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Kim Butler

Partners for Prosperity, Inc.

City:Mt. Enterprise

State: TX

I have 20+ years of handling alternative investments in cash, growth and income for clients nationwide.  I strive to help my clients with all things financial in every way possible over the phone and the web.  I own an alpaca farm which I enjoy working during my downtime.  I also enjoy gardening, writing and reading books.  I also train other advisors on Prosperity Economics.

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Part 3 – GDP and the National Debt

Third in a series - GDP,the deficit and the National Debt

The growing national debt of the United States has been the subject of countless front pages from the mainstream press and has become fodder for bloggers and web dailies for the past decade.  As we examine the relationship between GDP and the national debt, here is a summary of pertinent recent news headlines from the past few weeks:

·         The U.S. national debt has reached $14.6 trillion this year.

·         In order for the U.S. government to legally fund its obligations, Congress has had to increase the debt ceiling once again in 2011.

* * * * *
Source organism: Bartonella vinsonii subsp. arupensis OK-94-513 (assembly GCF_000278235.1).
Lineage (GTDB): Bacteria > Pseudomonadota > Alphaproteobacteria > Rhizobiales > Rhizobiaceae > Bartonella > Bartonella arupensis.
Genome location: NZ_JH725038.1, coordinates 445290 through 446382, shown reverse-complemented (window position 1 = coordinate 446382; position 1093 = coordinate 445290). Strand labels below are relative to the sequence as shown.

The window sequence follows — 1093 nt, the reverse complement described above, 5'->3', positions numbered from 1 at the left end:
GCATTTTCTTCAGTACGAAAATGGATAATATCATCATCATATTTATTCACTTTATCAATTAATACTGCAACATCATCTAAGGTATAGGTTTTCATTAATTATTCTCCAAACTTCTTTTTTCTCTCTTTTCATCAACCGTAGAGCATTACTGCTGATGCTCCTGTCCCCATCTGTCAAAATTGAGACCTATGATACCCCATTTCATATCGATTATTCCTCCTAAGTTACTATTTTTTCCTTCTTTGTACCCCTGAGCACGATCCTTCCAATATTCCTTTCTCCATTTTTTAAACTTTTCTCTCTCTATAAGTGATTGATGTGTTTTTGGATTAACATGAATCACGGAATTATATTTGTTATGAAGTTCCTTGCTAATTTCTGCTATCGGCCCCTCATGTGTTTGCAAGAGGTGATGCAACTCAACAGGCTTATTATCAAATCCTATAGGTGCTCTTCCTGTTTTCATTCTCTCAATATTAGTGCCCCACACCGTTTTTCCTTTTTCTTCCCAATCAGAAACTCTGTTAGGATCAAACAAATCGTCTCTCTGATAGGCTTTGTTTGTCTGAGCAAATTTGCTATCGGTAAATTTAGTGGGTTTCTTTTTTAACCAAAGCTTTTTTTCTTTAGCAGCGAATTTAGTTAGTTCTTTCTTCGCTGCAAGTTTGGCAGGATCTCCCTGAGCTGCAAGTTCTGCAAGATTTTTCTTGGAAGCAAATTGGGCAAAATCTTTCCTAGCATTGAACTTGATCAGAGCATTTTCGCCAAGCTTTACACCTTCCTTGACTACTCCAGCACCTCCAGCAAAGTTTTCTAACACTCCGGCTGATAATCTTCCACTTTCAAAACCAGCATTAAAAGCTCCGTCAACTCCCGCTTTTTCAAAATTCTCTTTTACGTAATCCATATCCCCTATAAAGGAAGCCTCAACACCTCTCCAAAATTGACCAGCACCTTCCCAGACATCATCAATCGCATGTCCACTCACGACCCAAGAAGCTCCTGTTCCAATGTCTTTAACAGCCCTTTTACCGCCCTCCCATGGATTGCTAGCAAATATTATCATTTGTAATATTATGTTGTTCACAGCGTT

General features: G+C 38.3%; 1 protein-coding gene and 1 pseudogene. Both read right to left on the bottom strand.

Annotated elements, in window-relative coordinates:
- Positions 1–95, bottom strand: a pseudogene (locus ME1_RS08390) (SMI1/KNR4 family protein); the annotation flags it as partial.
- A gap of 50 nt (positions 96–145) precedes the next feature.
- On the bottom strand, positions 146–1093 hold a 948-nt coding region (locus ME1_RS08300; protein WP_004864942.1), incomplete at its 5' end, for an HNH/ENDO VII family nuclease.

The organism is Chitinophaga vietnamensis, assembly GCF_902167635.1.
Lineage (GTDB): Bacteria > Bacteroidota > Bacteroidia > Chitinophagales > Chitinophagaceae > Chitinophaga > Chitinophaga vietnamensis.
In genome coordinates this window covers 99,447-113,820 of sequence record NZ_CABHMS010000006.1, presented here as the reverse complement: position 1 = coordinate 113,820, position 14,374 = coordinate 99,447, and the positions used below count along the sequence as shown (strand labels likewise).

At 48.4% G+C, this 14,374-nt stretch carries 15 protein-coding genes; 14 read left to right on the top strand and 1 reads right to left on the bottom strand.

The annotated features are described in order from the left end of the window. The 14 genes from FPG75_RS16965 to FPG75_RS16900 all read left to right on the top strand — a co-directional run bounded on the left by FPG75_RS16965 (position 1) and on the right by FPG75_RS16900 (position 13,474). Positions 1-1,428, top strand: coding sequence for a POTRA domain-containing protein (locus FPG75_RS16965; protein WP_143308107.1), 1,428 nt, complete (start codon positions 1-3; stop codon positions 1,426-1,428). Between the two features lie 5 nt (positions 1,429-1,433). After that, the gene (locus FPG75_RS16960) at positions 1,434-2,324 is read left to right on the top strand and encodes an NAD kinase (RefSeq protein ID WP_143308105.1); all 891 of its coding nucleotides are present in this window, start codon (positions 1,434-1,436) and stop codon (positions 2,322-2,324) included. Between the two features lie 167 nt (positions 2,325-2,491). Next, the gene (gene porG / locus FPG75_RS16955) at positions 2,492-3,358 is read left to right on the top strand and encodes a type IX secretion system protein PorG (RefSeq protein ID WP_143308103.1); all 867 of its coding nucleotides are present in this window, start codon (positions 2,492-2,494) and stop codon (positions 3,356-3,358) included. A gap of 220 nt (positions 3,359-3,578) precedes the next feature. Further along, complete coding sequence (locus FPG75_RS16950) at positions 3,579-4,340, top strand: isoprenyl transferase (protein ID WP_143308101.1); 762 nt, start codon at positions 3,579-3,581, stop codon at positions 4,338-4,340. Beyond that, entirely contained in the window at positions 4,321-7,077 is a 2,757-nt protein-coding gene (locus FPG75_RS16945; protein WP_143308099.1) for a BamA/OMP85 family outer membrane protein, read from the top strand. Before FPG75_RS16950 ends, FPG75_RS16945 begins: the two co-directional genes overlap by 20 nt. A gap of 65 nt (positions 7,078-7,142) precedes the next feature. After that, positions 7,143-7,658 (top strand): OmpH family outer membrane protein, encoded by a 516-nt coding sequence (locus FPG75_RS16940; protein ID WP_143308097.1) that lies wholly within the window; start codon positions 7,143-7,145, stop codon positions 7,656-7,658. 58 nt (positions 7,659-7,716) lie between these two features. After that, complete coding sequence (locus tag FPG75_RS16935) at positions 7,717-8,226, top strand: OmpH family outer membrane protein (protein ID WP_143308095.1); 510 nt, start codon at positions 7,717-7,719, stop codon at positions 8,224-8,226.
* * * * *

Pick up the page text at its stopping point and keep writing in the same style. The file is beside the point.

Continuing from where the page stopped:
·         The total U.S. debt is estimated to surpass the GDP of the country by the end of this year – reaching 102.6% of GDP.

The ratio of debt to GDP has only once in recent history been higher than it is now.  During World War II, the national debt stood at 120% of GDP.  The ratio declined quickly after the end of that war and settled to around 33% during the period from 1974 to 1980.  After 1980, it began to rise again until it reached over 65% in 1994 and 1995.  From 1996 to 2000, the ratio of GDP to national debt dropped to under 60% until it rose again after 9/11 when the wars in Afghanistan and Iraq began.  The ratio remained under 62% until 2007 when the Recession began and has increased significantly since then to over 100% this year.

The relevance of this ratio, and the importance of studying the effects of a high national debt on economic growth as measured by GDP, was studied by University of Maryland’s Carmen Reinhart and Harvard’s Kenneth Rogoff.  In a paper presented to the American Economic Association last year, the two found that when a nation’s debt exceeded 90% of its GDP, economic growth is hampered by 2% when compared to countries whose GDP to debt ratio is near 30%.

After World War II, the U.S. economy grew rapidly, and GDP grew much faster than the national debt. This resulted in lower and lower GDP to national debt ratios.  If history is going to repeat itself, the growth engine of the U.S. economy has to kick into gear in order to have any chance of helping the country pull out of the recession and to help reduce the size of the U.S. national debt.